Sunday, September 2, 2012

Cubify Client - Important Update

Thank Cube owner Chris Crowley for this one.

He alerted me in an email to an important new feature in the latest update to the Cubify Client software.  I'm as excited to see it as he was!

Previously, the only file types that we could upload into the Cubify Client were .CREATION and .STL files.  We can now IMPORT a THIRD file type into the Cubify Client!!  And, that is a .CUBE file.

.CUBE File Type Added to IMPORT.

And, the importance of this is that, for the first time, we can visualize supports before we print them!

This is no small thing.  Supports are sometimes a necessary thing in printing an object with our Cube.  But, you already know how much I hate them and do my best to avoid needing supports if at all possible.  Being able to see, beforehand, how supports might be generated, BEFORE printing, is going to be very helpful in making design AND LAYOUT decisions.

I've created an .STL file that demonstrates why I say this.

Design & Layout Comparison Drawing

The above image shows essentially the same FUNCTIONAL part in two different design configurations and two different print orientations.  The only difference between the parts is that in one, the notch has a flat cut and in the other the notch is rounded.  Each of these two designs has been flipped upside down so that the notch is pointing up.

STL Import View

Previously, all we had was the view of the part in its pristine form.  Just as the .STL or .CREATION was designed.  This tells us NOTHING about the final print when it comes to either needing supports or how those supports will be printed.  That all changes with Version 1.0.24 of the Cubify Client.

.Cube File View

If we create a .Cube file and then load it into the Cubify Client, we now see the parts in two different colors.  The YELLOW represents the part and the RED represents the support materials.  We can instantly see that both design and orientation make a difference when it comes to needing supports.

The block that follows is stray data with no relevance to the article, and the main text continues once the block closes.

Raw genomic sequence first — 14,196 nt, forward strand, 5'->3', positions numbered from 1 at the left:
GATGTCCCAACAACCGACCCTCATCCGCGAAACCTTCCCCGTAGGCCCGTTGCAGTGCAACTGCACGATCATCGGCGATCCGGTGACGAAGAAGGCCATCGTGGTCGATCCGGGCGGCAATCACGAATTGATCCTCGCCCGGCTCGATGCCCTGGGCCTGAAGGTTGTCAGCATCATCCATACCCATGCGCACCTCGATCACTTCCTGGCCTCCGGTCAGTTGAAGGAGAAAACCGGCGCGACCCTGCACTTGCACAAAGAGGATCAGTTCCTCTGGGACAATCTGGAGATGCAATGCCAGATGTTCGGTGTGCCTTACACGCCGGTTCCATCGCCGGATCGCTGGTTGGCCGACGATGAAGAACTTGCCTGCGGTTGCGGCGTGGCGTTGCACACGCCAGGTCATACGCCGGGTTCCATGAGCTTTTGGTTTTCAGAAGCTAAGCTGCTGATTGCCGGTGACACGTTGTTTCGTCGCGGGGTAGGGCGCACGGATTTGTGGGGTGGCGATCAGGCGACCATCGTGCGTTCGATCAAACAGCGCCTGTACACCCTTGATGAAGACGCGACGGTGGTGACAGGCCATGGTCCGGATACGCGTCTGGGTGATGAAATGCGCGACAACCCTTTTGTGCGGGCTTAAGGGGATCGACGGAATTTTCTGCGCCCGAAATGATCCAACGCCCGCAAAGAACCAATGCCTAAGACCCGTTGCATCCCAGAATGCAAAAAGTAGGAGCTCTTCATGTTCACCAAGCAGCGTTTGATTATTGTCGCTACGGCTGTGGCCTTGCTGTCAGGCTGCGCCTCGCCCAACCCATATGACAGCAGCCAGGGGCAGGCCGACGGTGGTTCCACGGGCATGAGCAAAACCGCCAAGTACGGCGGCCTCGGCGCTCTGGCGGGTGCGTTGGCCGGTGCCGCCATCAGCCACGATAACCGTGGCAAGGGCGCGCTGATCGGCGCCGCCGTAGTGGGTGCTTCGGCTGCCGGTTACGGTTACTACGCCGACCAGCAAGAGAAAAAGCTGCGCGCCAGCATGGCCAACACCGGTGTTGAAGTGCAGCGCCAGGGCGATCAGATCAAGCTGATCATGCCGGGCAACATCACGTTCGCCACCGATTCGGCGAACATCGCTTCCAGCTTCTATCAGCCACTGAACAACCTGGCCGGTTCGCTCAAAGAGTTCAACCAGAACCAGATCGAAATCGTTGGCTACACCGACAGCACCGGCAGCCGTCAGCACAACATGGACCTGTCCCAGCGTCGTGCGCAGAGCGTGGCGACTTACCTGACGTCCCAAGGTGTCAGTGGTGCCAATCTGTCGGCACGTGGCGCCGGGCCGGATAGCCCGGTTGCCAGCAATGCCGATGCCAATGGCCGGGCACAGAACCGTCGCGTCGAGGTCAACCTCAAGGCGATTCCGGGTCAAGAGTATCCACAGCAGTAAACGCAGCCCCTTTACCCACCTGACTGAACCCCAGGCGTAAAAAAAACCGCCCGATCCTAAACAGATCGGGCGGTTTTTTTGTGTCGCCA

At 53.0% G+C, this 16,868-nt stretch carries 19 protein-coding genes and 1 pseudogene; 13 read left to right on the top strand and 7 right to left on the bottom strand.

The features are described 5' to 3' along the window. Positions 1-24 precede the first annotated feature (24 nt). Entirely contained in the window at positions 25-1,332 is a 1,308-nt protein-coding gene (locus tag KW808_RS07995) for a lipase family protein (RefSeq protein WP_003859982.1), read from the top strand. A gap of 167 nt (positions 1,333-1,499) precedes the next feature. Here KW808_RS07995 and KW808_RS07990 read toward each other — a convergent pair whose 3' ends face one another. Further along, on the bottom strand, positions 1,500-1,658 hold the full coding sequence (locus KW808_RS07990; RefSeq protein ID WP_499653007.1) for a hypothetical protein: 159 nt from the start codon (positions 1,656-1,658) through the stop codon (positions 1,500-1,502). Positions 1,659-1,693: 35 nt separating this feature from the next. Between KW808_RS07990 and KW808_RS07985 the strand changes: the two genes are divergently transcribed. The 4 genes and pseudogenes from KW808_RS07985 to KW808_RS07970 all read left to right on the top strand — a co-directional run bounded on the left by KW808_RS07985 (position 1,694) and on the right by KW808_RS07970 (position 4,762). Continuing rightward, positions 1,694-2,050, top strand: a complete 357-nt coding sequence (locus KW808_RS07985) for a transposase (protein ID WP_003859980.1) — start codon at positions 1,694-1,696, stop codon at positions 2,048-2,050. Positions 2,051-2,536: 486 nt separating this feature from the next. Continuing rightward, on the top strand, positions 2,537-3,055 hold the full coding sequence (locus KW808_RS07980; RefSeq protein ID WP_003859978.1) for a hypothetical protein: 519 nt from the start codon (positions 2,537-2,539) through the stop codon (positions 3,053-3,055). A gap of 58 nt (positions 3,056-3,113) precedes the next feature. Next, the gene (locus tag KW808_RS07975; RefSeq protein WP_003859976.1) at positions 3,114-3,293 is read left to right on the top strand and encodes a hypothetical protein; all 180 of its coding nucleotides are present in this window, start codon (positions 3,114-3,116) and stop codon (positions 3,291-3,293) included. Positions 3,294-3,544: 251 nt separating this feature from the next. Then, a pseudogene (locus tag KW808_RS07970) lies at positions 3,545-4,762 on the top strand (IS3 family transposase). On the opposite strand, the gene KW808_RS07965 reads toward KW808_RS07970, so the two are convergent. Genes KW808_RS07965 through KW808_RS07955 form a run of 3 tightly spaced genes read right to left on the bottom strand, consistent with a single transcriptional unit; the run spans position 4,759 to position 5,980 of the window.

Flat Notch vs. Rounded Notch

Let's first compare the DESIGN decision to use a FLAT notch vs. a ROUNDED notch.  Notice how must more dense the support material is in the FLAT notch.  The ROUNDED notch still requires some support; but, it is less dense, which should make it easier and cleaner to remove.

But, the real difference comes in using a different orientation!

Orientation Support Comparison

Notice that it does not matter how we designed the notch if we flip the part upside down to print it.  Neither design needs support in the notch area.  The only potential need for support is at the side holes.

Side Hole Support
That is NOT a lot of support in that hole!  Had the supports been massive or filled the hole completely, then we might come to the conclusion that support is absolutely required.  But, in fact, I'd be willing to print the flipped parts WITHOUT supports or raft just to see if I can get by with it.

I hope you can see how useful this new feature is going to be to save you (1) material, (2) time and (3) aggravation.  :) 


  1. That will be useful. If the software has the ability to show supports/rafts now (when importing .cube files) it'd be even more useful if we could see the supports before creating said .cube file to begin with.

    1. Until the file is processed (which creates the Cube file) the supports are unknown. However, in the conversion software that comes with my RapMan, you are shown the supports before saving the final output file.

      Either way, the time consuming part is in the processing. Saving and loading are negligible steps. It's just good to be able to finally see the supports before the REALLY time consuming operation (printing) takes place. :)

  2. Another benefit of opening the Cube file in the Cube Software (as it is now called) is to see where on the print plate the part(s) will print.

    I have found that although I may have moved a part around on the print plate using the translate sliders, this may not be its position in the final Cube file.

    It appears that the Build function centres the entire print on the print plate. For asymmetric parts, or when printing multiple parts, this is not always easy to figure out. It is also not easy to know where the Build function will put supports and/or rafts if they are enabled.

    By using the Top view in the Cube Software I can see exactly where I need to apply the CubeStick Glue. (I don't like having to apply glue to entire print plate if I don't have to.)